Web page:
“Men never commit evil so fully and joyfully as when they do it for religious convictions” - Blaise Pascal, 17th century mathematician, physicist, inventor, writer and Catholic philosopher.
Point one: Before anyone of faith reads that and takes personal offense. I am NOT saying that everyone who believes commits evil. I know the temptation will be to comment with something like “I’m not evil, you shouldn’t accuse me of that.” Or “Don’t paint us all with a broad brush” I’m not. This is a criticism of the influence of religion not an examination of the morality of its adherents – they are NOT inexorably linked. I hope that is obvious but I’m finding that there is a strong persecution complex at work here. If it isn’t obvious let me know. I will devote more time to the topic.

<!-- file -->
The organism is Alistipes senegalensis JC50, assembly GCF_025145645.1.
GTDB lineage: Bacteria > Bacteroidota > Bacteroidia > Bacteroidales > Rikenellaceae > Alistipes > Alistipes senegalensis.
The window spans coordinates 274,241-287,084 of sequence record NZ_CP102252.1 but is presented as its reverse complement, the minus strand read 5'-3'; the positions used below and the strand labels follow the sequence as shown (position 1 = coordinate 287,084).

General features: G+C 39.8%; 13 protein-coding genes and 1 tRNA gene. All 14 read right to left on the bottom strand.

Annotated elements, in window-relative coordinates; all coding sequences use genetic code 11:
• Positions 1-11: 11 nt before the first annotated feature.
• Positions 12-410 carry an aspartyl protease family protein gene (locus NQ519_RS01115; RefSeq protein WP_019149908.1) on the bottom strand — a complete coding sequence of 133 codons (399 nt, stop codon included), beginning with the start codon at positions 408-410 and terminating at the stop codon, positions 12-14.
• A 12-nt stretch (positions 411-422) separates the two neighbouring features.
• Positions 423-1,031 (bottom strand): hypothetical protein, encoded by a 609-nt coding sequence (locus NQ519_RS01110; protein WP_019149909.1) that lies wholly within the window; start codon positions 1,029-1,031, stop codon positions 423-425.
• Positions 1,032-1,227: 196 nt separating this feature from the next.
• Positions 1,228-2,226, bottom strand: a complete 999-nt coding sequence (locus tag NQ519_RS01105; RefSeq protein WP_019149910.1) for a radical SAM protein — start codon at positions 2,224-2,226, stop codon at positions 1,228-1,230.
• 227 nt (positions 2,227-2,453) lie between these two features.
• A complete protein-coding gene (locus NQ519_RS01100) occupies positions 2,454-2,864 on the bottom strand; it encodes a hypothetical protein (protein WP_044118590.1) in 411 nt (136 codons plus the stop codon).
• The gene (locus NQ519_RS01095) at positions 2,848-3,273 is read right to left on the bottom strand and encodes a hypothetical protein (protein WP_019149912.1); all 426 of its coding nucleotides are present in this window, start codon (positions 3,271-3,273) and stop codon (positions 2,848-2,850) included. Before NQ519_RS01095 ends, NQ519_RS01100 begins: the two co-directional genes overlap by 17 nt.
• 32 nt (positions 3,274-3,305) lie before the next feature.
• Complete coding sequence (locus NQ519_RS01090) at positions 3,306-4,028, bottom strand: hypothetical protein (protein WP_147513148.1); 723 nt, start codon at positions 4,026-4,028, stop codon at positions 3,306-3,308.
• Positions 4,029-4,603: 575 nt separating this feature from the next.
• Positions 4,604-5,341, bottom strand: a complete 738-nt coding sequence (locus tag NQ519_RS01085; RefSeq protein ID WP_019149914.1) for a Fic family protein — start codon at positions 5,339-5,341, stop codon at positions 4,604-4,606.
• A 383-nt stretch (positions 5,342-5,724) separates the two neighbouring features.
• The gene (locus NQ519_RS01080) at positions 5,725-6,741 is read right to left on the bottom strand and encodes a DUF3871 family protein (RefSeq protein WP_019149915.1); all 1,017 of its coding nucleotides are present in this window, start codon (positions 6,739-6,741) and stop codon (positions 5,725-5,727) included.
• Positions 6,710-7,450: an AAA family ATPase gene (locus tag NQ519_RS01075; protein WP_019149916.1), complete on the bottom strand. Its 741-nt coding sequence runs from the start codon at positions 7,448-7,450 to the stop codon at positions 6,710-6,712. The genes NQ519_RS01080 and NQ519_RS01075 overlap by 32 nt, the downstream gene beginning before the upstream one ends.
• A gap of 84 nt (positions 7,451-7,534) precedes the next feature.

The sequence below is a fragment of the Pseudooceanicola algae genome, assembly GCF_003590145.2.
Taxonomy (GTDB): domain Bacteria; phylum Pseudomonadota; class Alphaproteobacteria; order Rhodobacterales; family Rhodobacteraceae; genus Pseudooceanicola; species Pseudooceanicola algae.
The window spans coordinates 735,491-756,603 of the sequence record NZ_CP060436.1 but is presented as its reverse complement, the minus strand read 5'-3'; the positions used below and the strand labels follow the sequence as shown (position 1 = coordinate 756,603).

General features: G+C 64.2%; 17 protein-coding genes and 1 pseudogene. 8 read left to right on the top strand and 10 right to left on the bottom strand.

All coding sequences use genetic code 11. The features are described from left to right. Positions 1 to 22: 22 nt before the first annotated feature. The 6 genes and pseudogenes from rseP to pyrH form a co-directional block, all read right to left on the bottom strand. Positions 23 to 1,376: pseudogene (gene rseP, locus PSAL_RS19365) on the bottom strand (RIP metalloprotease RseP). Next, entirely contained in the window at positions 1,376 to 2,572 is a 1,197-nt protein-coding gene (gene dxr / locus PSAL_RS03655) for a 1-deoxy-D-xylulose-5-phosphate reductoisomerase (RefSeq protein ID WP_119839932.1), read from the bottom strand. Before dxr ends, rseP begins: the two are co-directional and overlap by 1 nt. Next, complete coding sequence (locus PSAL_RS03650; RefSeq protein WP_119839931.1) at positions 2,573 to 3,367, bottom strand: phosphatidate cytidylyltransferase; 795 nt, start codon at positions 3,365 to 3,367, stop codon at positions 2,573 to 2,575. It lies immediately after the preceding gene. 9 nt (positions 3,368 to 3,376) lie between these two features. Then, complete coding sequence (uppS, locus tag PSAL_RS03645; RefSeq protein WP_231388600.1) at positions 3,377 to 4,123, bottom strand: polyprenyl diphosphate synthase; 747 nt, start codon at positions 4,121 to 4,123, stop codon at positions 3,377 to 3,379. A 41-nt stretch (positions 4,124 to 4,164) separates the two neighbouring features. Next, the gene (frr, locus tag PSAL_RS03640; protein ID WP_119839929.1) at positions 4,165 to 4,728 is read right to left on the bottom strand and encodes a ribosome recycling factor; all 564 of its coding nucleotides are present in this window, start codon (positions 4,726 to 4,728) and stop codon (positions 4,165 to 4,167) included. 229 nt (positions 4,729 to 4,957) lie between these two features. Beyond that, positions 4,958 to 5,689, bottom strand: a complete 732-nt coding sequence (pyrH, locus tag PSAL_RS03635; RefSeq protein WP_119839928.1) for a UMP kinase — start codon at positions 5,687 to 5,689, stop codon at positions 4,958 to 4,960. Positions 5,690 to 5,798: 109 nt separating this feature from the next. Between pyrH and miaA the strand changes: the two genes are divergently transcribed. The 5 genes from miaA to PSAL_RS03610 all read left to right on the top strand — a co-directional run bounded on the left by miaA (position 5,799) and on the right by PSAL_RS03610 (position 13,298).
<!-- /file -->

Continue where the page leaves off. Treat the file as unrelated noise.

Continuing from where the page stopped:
Point two: I disagree with Pascal, somewhat. It isn’t religion alone that allows human beings to justify atrocities. I think it takes two things neither of which is exclusive to religion.
(1) A worldview that allows one group to identify with one community to the exclusion of another. (us and them)
(2) A justification for atrocities that can trump their own sense of morality.
These things are abundantly available in religious dogma, but not exclusively. It is the ready acceptance of these conditions that allowed for the horrific and secular regimes of Mao, and Pol Pot, and Stalin. It is this kind of faithful dogmatism that sustains the government of North Korea. It is this dependence on dogma, divorced from reason, which motivates skeptics to point to these political examples as being so much like religion.